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Re: CVS Create new repository

From: Zenin
Subject: Re: CVS Create new repository
Date: Mon, 09 Dec 2002 13:52:51 -0000

Subhodini Fernandes <address@hidden> wrote:
: I have setup CVS on a Solaris server. I plan to migrate the repository to
: another Solaris box. I copied all the files from the first server to the
: second into the correct directories and changed the information in the
: .cvspass file. However, the client does not see the new repository. It
: does not even authenticate the users who are setup in the new repository.

        When you say the .cvspass file, you're refering to the *clients'*
        .cvspass file I hope?  The server has no .cvspass file.

        How are your clients "setup" in the new repository?  Are you
        using the system's /etc/passwd file for CVS accounts, or
        $CVSROOT/passwd?  If it's the second case, do you have all the
        users also in /etc/passwd so the file ownerships will be valid? 
        Have you insured the /etc/passwd entries have the same numeric UIDs
        as the first repository?

        When you say the client "does not see" the new repository, have you
        set your $CVSROOT env var to point to the new location?

        If all the above checks out, are you trying to use an existing
        sandbox against the new repository?  Each sandbox retains its own
        settings about where the repository is (via CVS/Root).  If the new
        repository has a new hostname, you'll need all the clients to get
        new checkouts.

: Is there any way I can achieve this or do I have to create a new
: respository and then copy all files from the old server to the new one
: ?

        A repository move typically works like this:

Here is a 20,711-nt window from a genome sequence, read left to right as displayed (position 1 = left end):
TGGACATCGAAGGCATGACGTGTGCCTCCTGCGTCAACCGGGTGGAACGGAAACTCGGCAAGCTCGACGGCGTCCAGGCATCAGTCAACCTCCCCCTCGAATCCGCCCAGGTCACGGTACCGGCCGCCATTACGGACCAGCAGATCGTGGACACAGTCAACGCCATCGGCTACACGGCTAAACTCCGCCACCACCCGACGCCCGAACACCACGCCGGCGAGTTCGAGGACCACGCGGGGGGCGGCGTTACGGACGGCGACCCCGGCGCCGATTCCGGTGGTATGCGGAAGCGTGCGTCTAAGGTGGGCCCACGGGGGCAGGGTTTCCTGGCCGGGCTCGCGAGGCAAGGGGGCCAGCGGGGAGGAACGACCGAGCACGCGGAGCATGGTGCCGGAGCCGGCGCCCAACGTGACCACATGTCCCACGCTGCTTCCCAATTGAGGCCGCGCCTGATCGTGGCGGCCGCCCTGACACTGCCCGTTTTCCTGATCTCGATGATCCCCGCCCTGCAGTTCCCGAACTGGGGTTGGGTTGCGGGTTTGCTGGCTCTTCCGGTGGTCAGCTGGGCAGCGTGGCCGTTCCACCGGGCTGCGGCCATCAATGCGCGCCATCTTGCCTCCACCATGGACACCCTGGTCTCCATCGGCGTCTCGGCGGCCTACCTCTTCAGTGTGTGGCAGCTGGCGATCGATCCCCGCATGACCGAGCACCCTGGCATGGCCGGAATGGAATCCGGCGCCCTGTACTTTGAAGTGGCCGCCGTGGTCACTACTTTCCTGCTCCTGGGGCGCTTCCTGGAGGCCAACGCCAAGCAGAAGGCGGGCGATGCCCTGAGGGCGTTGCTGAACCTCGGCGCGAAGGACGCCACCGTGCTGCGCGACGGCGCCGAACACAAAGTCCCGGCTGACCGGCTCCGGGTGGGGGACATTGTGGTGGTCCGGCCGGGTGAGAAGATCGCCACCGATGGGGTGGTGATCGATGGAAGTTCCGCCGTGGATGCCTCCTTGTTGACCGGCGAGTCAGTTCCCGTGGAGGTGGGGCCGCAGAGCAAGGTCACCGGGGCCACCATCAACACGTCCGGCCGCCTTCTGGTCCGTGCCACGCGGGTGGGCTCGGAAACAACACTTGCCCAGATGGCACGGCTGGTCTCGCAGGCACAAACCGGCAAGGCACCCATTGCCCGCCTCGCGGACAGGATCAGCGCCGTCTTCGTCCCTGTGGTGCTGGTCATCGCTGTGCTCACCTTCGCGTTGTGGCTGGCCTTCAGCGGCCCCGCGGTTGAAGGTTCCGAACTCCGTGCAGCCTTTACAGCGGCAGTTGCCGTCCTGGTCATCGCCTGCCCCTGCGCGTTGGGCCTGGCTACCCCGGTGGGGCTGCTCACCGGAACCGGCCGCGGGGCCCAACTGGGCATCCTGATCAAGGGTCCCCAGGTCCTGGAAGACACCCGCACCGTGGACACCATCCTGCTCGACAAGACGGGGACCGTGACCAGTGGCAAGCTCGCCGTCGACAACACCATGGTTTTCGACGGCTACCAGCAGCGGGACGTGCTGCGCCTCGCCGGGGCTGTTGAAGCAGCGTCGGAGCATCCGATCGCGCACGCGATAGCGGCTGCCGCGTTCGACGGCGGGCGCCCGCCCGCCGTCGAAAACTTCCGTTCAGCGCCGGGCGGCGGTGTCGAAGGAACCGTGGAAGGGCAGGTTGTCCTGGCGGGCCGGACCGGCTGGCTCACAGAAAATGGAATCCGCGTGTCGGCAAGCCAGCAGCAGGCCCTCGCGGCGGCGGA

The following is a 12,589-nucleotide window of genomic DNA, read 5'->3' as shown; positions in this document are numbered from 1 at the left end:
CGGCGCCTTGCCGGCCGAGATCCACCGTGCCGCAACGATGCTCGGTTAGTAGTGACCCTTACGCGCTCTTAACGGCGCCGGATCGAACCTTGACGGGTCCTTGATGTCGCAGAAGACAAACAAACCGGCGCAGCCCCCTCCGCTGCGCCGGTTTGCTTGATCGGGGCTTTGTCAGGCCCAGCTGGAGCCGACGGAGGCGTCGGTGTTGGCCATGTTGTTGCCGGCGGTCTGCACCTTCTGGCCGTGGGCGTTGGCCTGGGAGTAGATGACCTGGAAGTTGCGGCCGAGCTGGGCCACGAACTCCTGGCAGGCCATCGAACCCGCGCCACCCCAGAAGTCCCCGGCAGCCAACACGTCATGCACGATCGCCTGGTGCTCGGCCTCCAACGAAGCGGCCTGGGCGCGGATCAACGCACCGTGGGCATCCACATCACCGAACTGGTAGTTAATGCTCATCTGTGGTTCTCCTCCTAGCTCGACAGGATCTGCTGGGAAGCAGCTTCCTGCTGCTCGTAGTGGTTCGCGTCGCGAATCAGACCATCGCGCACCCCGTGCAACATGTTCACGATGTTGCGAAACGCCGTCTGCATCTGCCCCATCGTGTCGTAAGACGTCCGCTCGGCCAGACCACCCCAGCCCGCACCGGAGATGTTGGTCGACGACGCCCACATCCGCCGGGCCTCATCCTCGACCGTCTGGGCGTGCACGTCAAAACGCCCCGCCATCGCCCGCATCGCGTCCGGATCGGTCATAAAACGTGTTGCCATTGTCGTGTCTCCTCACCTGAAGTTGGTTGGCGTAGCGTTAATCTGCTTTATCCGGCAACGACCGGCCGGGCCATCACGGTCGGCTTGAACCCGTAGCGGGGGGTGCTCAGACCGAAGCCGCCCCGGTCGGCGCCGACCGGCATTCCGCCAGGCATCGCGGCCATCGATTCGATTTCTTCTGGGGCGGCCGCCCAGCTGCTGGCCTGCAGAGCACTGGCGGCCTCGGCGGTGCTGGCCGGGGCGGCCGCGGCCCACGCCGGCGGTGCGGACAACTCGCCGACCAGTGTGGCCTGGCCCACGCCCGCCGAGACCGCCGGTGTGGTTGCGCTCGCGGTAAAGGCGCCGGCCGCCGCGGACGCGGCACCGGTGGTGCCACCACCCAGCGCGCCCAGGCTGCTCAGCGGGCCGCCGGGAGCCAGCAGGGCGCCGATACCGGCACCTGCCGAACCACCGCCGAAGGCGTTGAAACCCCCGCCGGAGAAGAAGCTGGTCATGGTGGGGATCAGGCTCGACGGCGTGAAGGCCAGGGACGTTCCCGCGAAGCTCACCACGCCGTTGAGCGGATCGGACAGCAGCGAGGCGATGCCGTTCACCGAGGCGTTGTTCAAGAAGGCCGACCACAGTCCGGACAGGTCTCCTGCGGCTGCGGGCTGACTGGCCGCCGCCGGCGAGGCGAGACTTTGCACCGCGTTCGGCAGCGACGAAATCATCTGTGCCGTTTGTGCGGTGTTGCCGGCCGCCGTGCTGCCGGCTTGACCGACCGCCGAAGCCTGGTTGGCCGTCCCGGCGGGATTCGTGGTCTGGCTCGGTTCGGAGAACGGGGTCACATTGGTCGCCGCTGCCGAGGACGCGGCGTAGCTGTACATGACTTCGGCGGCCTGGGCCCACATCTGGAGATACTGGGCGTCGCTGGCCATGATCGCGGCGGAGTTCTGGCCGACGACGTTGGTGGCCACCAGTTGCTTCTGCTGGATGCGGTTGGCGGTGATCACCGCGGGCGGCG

Turn off all access to the repository, typically by disabling the
        cvs server in /etc/inetd.conf and doing a kill -HUP on inetd.

        Copy over the repository using tar as root! -Don't use cp or rcp,
        you'll more then likely hoze all the file ownerships.

        Sync the new /etc/passwd file with the old repository.  Even if
        you're not using /etc/passwd for the passwords, you'll need to
        insure all the UIDs are the same for both systems.

        Change the DNS so that the new repository gets the cvs server's
        hostname.  It's best to use an alias, like, then
        to use a "real" hostname like

        Turn on cvs on the new server via inetd.conf, kill -HUP.

        Now, if you've done all of the above INCLUDING MOVING THE HOSTNAME
        DNS OVER, the move should be "transparent" to your clients.  That
        is, they should not need to re-checkout anything or such.  If you
        are instead using a new hostname, you WILL need every client to do a
        new "cvs login" and re-checkout all local sandboxes.

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Date: Mon, 09 Dec 2002 13:52:57 -0000
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I'm wanting to set up CVS to automatically mail a cvs diff whenever a
file is committed.  The problem is cvs diff doesn't seem to work from the
repository, I get the following error:

cvs diff: Cannot open CVS/Entries for reading: No such file or directory

I set up CVSROOT/loginfo with the following line:

DEFAULT $CVSROOT/CVSROOT/ %{sVv} >> ~/cvsdiff.log

The script does a cvs diff between the two revisions of each
file and emails it to a mailing list for code review.  But the cvs diff
inside the script fails.  Is there a solution that doesn't involve
checking the directory out on the repository server, doing the diff, and
removing the directory?  I noticed that the in the contrib
directory does a cvs status, which also fails for me with a similar
message if run on repository files.


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